Returning to work – the plan and how it worked…


I am a domestic goddess…

I am a supermum…

I can handle ANYTHING….

This is my plan:

Now that we are a few months in I thought I would update you on how it’s going…or not…or maybe it is…

The first couple of weeks went really well, I left work on time, convinced that I would overcome the mahoosive workload pretty quickly, returned home, dinner was on the table and after the boy was in bed I prepared the next day’s meal.

The Turk took to housekeeping like a duck to water, laundry was done, he coped well with Wednesdays (the day he cooks) and after the first fortnight we had a fab first fun Friday (I have every other Friday off work) in the park with our NCT friends in glorious surroundings, sun, and wine 😉


My motivation did start to drop off rather, by week 4 the Turk complained that I hadn’t cooked a meal all week, I managed a night out and was staying late one day a week at work.  My formerly flexible employer who had allowed ad hoc working from home and provided a laptop was no longer so flexible.  My workload was as large as it had previously been, which I have no complaints about, but whereas I had always worked an extra 1-2 hours a day I was now pretty much restricted to my working hours, I work through lunch every day and was gaining about an extra hour a day but when I added in the much needed second hour I missed the boy’s bedtime.  By week 6 after finding out that I wouldn’t be allowed a laptop to work the additional hours at home I had my first ‘crying at work’ incident since I was a trainee.  I have no objection to working extra, it’s the nature of my job, but I had relied upon the former flexibility I had experienced.  I negotiated with the Turk that one day a week I will not be coming home and I will need to decide if this is to go out or to stay late at work, it seems fair to me, I know what it’s like to be stuck at home all day.  This relieved my mind somewhat but I still find the unfairness of the decision is so frustrating that part of me doesn’t want to do the extra work, although I know this will put my job at risk.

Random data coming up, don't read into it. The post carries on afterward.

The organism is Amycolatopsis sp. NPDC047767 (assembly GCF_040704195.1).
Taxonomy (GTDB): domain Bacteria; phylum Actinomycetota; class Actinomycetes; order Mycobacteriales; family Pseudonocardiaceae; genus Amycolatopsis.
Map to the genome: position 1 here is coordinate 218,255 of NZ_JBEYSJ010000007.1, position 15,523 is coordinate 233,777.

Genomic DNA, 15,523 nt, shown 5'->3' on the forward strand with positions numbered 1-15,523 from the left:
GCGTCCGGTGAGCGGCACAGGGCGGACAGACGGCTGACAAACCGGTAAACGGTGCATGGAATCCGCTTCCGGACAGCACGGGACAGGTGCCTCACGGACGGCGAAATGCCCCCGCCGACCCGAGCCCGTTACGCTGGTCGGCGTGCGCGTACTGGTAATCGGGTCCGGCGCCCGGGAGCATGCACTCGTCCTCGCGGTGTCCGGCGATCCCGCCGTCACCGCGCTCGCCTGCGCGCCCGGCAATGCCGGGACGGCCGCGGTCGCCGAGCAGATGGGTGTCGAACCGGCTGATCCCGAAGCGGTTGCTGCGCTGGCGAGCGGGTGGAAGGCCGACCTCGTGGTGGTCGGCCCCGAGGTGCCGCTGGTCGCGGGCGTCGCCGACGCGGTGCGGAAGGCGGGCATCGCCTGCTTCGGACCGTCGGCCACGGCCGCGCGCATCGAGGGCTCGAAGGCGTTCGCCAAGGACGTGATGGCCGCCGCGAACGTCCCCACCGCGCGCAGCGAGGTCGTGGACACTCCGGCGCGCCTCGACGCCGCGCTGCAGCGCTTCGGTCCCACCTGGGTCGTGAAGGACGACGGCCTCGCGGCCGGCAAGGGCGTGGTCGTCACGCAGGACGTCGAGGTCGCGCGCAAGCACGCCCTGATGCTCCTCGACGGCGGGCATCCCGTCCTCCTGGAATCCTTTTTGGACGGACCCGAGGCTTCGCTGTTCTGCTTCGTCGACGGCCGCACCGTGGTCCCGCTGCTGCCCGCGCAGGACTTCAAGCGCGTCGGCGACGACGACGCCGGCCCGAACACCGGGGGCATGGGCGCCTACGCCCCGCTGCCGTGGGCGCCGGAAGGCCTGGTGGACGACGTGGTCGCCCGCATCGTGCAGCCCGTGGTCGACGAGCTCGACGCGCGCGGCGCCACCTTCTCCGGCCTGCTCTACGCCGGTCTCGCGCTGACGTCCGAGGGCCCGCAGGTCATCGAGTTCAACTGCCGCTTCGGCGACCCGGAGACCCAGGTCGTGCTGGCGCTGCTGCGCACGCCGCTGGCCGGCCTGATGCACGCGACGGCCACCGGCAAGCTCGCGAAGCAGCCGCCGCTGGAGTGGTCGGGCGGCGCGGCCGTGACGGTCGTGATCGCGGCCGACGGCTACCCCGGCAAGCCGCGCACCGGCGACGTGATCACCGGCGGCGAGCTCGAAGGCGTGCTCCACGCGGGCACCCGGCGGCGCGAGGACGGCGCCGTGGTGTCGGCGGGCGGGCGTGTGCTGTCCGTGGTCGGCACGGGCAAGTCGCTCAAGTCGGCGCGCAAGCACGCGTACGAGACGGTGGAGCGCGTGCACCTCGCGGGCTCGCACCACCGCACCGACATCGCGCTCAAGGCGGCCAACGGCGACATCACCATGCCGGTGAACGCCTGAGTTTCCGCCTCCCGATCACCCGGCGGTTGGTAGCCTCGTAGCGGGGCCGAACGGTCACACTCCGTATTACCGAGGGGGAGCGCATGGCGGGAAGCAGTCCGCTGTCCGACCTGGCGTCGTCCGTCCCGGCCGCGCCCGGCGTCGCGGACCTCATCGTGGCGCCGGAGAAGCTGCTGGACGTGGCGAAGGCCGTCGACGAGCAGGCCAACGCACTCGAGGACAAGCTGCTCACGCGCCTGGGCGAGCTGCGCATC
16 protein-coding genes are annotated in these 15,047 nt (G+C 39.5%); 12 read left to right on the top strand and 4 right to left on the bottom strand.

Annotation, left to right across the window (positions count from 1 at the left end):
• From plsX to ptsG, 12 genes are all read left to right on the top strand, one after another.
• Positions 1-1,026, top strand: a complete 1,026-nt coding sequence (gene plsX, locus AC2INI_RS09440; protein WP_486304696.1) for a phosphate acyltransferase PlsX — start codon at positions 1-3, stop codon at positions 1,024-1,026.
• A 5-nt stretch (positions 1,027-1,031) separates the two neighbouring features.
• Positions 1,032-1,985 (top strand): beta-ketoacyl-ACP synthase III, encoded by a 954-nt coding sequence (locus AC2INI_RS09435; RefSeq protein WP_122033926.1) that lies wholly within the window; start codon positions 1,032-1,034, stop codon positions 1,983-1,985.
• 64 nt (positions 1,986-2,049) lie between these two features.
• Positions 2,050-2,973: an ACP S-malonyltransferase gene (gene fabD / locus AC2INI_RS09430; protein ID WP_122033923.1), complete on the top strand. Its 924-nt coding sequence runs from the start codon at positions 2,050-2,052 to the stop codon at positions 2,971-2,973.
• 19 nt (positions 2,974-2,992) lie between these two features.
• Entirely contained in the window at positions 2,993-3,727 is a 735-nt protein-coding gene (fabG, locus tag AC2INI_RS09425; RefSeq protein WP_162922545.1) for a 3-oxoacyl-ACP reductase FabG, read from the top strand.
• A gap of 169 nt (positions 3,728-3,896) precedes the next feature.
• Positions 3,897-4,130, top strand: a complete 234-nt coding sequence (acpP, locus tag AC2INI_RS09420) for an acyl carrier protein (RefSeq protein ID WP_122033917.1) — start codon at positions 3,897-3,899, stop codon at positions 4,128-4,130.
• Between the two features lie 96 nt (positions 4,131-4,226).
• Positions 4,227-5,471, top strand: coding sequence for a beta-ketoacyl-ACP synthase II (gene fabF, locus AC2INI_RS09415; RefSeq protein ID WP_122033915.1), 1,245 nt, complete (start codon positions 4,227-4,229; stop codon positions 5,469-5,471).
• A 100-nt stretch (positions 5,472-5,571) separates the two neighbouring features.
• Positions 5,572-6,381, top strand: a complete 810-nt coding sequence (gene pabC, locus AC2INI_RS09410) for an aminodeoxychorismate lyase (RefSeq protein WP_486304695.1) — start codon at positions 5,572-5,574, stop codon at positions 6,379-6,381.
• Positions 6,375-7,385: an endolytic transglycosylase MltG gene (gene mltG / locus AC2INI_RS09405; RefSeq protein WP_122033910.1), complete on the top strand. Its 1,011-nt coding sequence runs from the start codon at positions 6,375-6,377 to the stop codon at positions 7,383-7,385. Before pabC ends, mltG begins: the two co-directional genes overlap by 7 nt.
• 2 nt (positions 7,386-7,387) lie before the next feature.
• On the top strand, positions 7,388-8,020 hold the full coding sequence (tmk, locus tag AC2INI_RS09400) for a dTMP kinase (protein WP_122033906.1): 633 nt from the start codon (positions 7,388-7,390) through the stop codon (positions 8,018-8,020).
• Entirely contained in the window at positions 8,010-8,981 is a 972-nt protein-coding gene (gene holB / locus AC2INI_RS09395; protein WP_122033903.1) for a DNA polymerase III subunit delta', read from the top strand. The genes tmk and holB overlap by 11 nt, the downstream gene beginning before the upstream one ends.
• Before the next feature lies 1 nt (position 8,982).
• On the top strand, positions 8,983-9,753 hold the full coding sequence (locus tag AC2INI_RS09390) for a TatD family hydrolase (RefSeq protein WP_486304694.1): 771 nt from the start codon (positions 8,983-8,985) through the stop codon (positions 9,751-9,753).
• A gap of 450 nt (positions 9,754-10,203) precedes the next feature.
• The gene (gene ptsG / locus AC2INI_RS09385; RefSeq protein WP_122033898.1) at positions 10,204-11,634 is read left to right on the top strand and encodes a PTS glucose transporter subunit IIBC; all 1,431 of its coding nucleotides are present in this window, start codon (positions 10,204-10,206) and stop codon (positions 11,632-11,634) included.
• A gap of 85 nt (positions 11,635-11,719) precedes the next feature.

In the Turk’s world he is also finding it difficult, keeping up with the boy is tough particularly when he is so cleaning focussed and wants to do other bits and pieces – it is getting easier as he is able to entertain himself more and more but I know he finds it frustrating.  Jem has developed a real love of CBeebies over the last few weeks which I don’t know if I am entirely happy with having managed to entertain him without tv for the first 14 months…but I know how difficult it is to get anything done.

In short, it’s going pretty well despite the glitches.  I am spending far too much time in the evenings working on my blogs and not enough time cooking, doing housework or with my husband.  The Turk is spending far too much time doing housework and not actually playing with the boy (I’ll tell you about the locking out of the house incident another time).  He is taking him to singing once a week and playgroup every week though which is going really well, he let’s Jem be much more adventurous than I ever would and that’s great.  I don’t have it all, the house is still in the same state as it was in April, I am stressed about work and sometimes Jem misses me.  These are all solvable with a little more flexibility from my employer so I am going to keep working on that and not just give up, nothing ventured nothing gained…maybe I need to become a full time blogger lol!

Does your baby lead weaning…?


Well weaning got off to a difficult start in our house, you may have read a previous post about the poo issues we had when away in Turkey, after several attempts at the Dr to fix this the only suggestions we stuck with were to try and get Jem to drink water.  Jem doesn’t drink water.  He only drinks breast milk.  I tried to reason with him, it didn’t work.  Anyway despite having read a friends BLW book from start to finish it became obvious that the only way to force him to ingest some extra fluids was to mix various foods with water in a puree and spoon feed him.